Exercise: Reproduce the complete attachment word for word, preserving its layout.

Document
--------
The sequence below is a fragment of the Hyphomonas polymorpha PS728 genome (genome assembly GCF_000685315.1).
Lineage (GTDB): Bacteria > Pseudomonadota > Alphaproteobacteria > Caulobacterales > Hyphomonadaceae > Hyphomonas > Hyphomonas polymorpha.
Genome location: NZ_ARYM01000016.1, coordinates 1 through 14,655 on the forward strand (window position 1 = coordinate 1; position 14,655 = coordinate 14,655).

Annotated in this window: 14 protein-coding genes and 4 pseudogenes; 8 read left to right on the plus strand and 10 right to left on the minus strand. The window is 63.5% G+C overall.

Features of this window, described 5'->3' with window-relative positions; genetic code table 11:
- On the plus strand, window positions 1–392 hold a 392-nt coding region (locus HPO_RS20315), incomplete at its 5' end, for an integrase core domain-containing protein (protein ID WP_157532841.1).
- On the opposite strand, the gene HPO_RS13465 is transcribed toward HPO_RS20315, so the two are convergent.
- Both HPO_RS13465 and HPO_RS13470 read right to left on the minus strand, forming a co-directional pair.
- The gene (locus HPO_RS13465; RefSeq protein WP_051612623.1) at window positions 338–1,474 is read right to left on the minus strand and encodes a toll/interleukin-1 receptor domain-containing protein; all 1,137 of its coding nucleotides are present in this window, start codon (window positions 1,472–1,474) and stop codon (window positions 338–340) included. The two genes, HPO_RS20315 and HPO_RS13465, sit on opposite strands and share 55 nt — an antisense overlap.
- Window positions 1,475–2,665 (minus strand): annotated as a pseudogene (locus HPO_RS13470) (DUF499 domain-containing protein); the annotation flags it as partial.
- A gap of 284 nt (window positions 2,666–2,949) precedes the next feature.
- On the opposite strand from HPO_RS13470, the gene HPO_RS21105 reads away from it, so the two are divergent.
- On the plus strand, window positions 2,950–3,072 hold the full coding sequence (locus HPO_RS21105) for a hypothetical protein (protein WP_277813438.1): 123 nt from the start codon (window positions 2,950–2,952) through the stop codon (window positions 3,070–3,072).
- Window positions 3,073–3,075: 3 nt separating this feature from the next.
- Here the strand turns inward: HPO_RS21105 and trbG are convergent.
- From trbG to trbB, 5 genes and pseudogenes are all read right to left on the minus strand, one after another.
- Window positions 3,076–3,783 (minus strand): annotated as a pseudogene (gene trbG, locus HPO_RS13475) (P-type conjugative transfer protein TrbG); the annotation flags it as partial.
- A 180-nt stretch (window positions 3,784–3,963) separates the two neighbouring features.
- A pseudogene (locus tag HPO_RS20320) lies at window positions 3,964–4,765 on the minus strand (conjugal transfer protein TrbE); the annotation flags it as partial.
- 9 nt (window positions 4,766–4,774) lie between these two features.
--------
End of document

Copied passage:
The sequence below is a fragment of the Hyphomonas polymorpha PS728 genome (genome assembly GCF_000685315.1).
Lineage (GTDB): Bacteria > Pseudomonadota > Alphaproteobacteria > Caulobacterales > Hyphomonadaceae > Hyphomonas > Hyphomonas polymorpha.
Genome location: NZ_ARYM01000016.1, coordinates 1 through 14,655 on the forward strand (window position 1 = coordinate 1; position 14,655 = coordinate 14,655).

Annotated in this window: 14 protein-coding genes and 4 pseudogenes; 8 read left to right on the plus strand and 10 right to left on the minus strand. The window is 63.5% G+C overall.

Features of this window, described 5'->3' with window-relative positions; genetic code table 11:
- On the plus strand, window positions 1–392 hold a 392-nt coding region (locus HPO_RS20315), incomplete at its 5' end, for an integrase core domain-containing protein (protein ID WP_157532841.1).
- On the opposite strand, the gene HPO_RS13465 is transcribed toward HPO_RS20315, so the two are convergent.
- Both HPO_RS13465 and HPO_RS13470 read right to left on the minus strand, forming a co-directional pair.
- The gene (locus HPO_RS13465; RefSeq protein WP_051612623.1) at window positions 338–1,474 is read right to left on the minus strand and encodes a toll/interleukin-1 receptor domain-containing protein; all 1,137 of its coding nucleotides are present in this window, start codon (window positions 1,472–1,474) and stop codon (window positions 338–340) included. The two genes, HPO_RS20315 and HPO_RS13465, sit on opposite strands and share 55 nt — an antisense overlap.
- Window positions 1,475–2,665 (minus strand): annotated as a pseudogene (locus HPO_RS13470) (DUF499 domain-containing protein); the annotation flags it as partial.
- A gap of 284 nt (window positions 2,666–2,949) precedes the next feature.
- On the opposite strand from HPO_RS13470, the gene HPO_RS21105 reads away from it, so the two are divergent.
- On the plus strand, window positions 2,950–3,072 hold the full coding sequence (locus HPO_RS21105) for a hypothetical protein (protein WP_277813438.1): 123 nt from the start codon (window positions 2,950–2,952) through the stop codon (window positions 3,070–3,072).
- Window positions 3,073–3,075: 3 nt separating this feature from the next.
- Here the strand turns inward: HPO_RS21105 and trbG are convergent.
- From trbG to trbB, 5 genes and pseudogenes are all read right to left on the minus strand, one after another.
- Window positions 3,076–3,783 (minus strand): annotated as a pseudogene (gene trbG, locus HPO_RS13475) (P-type conjugative transfer protein TrbG); the annotation flags it as partial.
- A 180-nt stretch (window positions 3,784–3,963) separates the two neighbouring features.
- A pseudogene (locus tag HPO_RS20320) lies at window positions 3,964–4,765 on the minus strand (conjugal transfer protein TrbE); the annotation flags it as partial.
- 9 nt (window positions 4,766–4,774) lie between these two features.